Review Summary: Like roaming the catacombs beneath the Temple Darkmoon.
Don’t know about you but one of my absolute favorite moments as a teen during the Christmas holidays was playing Eye of the Beholder II
while jamming equally magical music. My most usual picks were Manilla Road, Cirith Ungol, Omen, Brocas Helm, Manowar and of course some of my all-time favorites in Rainbow, Uriah Heep, etc. Legendry is one of those polarizing cases where some will thoroughly enjoy while others will despise and this is due to their conscious effort to bring back that ‘80s epic heavy metal feeling.
In terms of Instrumentation, the Pittsburgh act will bring to your mind legends Manilla Road and this is something that these guys do not hide, as from the very first lines of their opening track “Dungeon Crawler” the phrase “veils of existence” pops up. In addition, the band opts for a somewhat lo-fi production which however works in favor of their vintage sound. What is more, there are also some proto-doom moments to be found courtesy of Cirith Ungol, Pagan Altar or even Pentagram (“A Witch is Born” is a solid example) and those of you who love some of the passages that Wishbone Ash used to create, are in for a treat because Legendry seem to be fans of the underrated act.
It is interesting how these guys approach the longer tracks, as they are not afraid to mix it up by combining the said epic metal influences with their ‘70s tendencies. “The Conjurer” is a representative sample of that approach as it begins with a Manillar Road riff and evolves into a Blue Oyster Cult/Wishbone Ash delirium which contains the one of album’s best guitar solos. However, where this LP excels is in the epic, foggy atmosphere it conjures which owes a lot on the stories of Robert E. Howard. This means that the element of barbarism is prevalent and in fact the entire release is a loose concept about an adventurer.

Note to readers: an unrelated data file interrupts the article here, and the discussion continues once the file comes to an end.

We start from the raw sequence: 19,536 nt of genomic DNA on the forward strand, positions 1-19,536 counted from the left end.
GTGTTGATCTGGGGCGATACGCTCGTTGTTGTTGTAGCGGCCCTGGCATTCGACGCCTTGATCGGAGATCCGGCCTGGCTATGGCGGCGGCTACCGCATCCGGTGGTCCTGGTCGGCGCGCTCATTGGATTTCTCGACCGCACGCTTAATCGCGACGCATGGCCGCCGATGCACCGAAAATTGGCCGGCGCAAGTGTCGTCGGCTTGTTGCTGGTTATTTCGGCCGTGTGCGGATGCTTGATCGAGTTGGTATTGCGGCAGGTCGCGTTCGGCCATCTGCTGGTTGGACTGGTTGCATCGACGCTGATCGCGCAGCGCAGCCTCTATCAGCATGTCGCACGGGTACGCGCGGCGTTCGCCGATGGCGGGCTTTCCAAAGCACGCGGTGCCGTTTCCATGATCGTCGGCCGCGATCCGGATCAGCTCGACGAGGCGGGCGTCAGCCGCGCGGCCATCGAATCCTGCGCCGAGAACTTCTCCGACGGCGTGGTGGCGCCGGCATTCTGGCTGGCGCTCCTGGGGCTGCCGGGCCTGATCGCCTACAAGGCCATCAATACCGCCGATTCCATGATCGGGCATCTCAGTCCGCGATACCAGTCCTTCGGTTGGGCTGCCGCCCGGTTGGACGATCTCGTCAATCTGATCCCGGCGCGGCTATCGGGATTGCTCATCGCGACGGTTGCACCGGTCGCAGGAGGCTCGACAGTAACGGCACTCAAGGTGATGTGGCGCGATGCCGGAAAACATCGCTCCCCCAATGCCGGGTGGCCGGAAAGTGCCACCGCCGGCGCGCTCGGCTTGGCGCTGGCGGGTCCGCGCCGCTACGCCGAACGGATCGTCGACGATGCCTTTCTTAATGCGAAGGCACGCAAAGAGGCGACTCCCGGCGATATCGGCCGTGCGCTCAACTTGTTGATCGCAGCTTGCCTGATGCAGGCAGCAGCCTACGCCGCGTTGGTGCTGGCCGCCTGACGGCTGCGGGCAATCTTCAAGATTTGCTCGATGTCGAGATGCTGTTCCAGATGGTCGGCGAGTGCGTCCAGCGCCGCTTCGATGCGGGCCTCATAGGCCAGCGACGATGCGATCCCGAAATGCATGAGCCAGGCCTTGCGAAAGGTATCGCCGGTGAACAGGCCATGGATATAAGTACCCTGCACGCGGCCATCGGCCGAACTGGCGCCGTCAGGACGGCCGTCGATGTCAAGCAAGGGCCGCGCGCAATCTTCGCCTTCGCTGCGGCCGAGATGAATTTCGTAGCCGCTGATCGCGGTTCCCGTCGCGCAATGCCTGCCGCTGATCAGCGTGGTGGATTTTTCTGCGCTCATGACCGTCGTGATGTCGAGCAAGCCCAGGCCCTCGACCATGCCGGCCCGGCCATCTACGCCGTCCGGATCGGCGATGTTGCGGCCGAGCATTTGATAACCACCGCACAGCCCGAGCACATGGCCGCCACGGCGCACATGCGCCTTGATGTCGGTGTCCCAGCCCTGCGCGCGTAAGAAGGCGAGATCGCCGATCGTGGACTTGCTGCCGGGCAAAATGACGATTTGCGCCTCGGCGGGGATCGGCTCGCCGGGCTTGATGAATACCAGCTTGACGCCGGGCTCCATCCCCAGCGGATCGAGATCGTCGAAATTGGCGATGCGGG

Fans of Eternal Champion or Visigoth are going to love Legendry’s music as their sound might be rooted on the aforementioned legends but the entire offering feels very sincere and quite varied for what it is. There is an array of inspired, catchy riffs and leads (just check “The Edge of Time”), while those of you who take the time to read the lyrics will have the opportunity to travel even more into the magical world that Legendry and Robert E. Howard create. The vocals that remind a cross between those of Manilla Road and Eternal Champion but not as well done, might be a deal breaker for some and is something that Legendry should look to improve. However, that doesn’t take away the fact that Dungeon Crawler
is one of the best epic metal offerings of the last few years and an album that the 16-year old version of myself would jam while roaming the catacombs beneath the Temple Darkmoon.